By Bridget Wayland
Montreal is half a world away from the rural community of Bure, Ethiopia, where Semahagn Abebe was raised by his grandmother. One of eleven children, he soon moved to the capital city, Addis Ababa, to pursue higher education and launch his career. He earned his Bachelor of Laws from Addis Ababa University in 1996, and started to work as a Public Prosecutor for the Ministry of Justice.
But he quickly became disillusioned with the state of the criminal justice system in Ethopia. “The police do not investigate properly,” says Abebe, an O’Brien Fellow in Residence at the Centre for Human Rights and Legal Pluralism (CHRLP) at the Faculty of Law for the 2013-14 academic year and McGill’s first visitor from the Scholars at Risk Network (SAR), “and people are convicted despite this lack of evidence. There is torture. In the courtroom, you can see prisoners who have suffered.”
It did not take him long to become leery of the state of academic freedom in the nation’s universities, as well. From 2003 to 2007, he worked as a lecturer at both Addis Ababa University and the Faculty of Law at the Civil Service University, where he taught Criminal Procedure Law, Administrative Law, lnternational Trade Law and Human Rights Law. “It was very interesting, and I enjoyed it,” he recalls.
“However, there were government officials in the programs, and they would confront me whenever I was critical of the government’s human rights record and the lack of freedom in the country.” These officials would then communicate their complaints to the President of the College, who was a political appointee. As a result, he says, “you are pressured to change your message, or to leave.”
According to Abebe, the situation only got worse as time went on. “After the election crisis of 2005, there were demonstrations, many people were killed, and 30,000 people were imprisoned,” he recalls. “Then the government really started to restrict freedom of expression and academic freedom.”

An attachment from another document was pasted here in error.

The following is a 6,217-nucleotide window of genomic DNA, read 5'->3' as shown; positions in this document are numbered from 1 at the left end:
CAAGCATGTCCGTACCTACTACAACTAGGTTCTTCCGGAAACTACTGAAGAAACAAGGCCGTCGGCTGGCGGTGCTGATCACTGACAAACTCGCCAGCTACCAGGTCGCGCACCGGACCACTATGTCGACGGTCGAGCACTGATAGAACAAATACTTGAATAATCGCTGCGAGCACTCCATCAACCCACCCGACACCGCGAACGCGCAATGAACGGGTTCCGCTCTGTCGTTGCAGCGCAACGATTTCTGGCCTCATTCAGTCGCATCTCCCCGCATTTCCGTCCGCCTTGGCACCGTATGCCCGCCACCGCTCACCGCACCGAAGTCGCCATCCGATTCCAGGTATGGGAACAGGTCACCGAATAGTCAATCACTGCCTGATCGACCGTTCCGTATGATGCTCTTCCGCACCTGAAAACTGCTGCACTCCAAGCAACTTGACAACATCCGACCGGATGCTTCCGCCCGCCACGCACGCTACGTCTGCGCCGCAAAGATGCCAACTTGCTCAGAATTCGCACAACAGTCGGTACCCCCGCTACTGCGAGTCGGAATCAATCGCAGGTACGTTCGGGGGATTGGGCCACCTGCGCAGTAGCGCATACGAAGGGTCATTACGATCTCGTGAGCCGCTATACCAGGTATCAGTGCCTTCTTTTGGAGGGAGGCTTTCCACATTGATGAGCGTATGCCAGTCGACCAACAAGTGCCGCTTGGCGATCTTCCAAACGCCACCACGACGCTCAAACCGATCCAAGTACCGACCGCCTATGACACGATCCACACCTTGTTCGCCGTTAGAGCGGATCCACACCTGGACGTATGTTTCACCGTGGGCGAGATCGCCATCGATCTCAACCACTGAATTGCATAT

Abebe was in danger. “What saved me,” he says, “was that my College was affiliated with the government, so in a sense, they could keep an eye on me. Still, certain people told me I was being followed, and I began to be afraid for my safety.”
It was during this time that he began to see a way out. A visiting professor from the University of Goettingen was impressed with Abebe’s teaching manuals on international trade law, and helped him get a scholarship for post-graduate studies in Germany.
Abebe left Ethiopia in 2007, and has not been back since.
By 2012, Abebe had completed a Masters of Law (his second) and a PhD at the University of Goettingen – both in German, which had become his third language, after Amharic and English.
Because his work is critical of the human rights system in Ethiopia, going back home was not an option. “It would be very difficult to work there,” he says. “But I did not know how else could I continue my research. That is when I contacted the Scholars at Risk Network.”
Based at New York University, this network of more than 330 institutions around the world, including nine in Canada, is dedicated to promoting academic freedom and defending scholars and universities worldwide. To date, SAR has provided assistance to more than 400 academics who had been facing harassment, censorship, surveillance and intimidation in their home countries, including a risk of arrest on false charges, detention without trial, torture, disappearance and murder.
The network assists academics who cannot leave their home countries by facilitating academic freedom workshops and monitoring conditions across the world, among many other measures, but also acts as a matchmaker between these threatened scholars and safe institutions, such as McGill, which can offer them temporary positions